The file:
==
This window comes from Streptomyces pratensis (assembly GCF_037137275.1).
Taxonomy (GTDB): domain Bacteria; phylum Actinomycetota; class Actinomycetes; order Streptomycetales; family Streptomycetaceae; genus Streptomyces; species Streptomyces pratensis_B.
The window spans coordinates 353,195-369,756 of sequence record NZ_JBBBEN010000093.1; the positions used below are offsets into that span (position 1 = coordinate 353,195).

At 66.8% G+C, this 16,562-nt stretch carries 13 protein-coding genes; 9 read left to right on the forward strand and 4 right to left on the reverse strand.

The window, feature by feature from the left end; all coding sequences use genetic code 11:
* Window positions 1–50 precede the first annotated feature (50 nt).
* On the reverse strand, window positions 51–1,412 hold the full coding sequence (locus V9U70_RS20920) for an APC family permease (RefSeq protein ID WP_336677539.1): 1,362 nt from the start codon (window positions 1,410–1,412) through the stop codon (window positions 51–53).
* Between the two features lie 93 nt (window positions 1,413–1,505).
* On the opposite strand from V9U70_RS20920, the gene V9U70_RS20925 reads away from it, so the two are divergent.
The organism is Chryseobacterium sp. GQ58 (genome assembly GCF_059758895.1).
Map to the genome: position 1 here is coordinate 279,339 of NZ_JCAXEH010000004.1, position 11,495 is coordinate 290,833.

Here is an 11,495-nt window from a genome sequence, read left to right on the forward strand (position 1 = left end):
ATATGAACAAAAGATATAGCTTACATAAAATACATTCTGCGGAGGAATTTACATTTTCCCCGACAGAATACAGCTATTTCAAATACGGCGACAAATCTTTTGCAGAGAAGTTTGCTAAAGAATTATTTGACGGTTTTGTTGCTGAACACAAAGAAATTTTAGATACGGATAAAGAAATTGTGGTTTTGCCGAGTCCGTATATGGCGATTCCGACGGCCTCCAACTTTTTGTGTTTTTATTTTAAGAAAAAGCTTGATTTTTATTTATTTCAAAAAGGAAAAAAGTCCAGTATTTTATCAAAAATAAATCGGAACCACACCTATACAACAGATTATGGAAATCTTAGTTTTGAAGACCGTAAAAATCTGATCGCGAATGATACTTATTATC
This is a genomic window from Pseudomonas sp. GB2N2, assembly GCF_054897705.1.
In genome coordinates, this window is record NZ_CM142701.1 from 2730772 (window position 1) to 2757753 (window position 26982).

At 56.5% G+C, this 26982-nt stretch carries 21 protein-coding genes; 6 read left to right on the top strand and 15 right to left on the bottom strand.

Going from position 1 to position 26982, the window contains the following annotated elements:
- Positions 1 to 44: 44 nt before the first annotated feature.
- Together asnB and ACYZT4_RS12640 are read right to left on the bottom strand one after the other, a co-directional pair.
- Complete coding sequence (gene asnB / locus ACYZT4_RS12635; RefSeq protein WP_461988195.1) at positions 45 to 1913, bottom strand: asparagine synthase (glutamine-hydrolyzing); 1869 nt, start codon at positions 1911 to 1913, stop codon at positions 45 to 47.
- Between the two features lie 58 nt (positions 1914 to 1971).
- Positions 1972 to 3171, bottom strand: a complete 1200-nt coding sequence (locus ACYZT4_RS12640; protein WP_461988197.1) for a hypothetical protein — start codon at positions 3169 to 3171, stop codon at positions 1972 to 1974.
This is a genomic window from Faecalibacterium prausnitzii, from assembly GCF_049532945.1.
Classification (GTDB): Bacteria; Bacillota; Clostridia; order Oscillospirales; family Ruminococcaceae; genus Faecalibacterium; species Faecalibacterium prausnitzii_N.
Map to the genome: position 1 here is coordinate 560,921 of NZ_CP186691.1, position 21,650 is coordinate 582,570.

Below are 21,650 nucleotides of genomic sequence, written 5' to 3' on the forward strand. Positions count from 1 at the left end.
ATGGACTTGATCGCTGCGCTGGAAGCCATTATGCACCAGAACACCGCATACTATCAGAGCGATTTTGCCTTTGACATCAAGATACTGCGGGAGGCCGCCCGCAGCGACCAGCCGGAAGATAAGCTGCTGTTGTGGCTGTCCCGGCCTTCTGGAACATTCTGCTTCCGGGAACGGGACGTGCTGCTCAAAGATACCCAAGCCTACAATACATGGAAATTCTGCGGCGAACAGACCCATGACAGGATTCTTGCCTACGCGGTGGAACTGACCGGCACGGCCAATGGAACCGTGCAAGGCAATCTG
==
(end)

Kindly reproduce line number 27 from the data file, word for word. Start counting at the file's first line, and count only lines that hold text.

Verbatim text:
ATGGACTTGATCGCTGCGCTGGAAGCCATTATGCACCAGAACACCGCATACTATCAGAGCGATTTTGCCTTTGACATCAAGATACTGCGGGAGGCCGCCCGCAGCGACCAGCCGGAAGATAAGCTGCTGTTGTGGCTGTCCCGGCCTTCTGGAACATTCTGCTTCCGGGAACGGGACGTGCTGCTCAAAGATACCCAAGCCTACAATACATGGAAATTCTGCGGCGAACAGACCCATGACAGGATTCTTGCCTACGCGGTGGAACTGACCGGCACGGCCAATGGAACCGTGCAAGGCAATCTG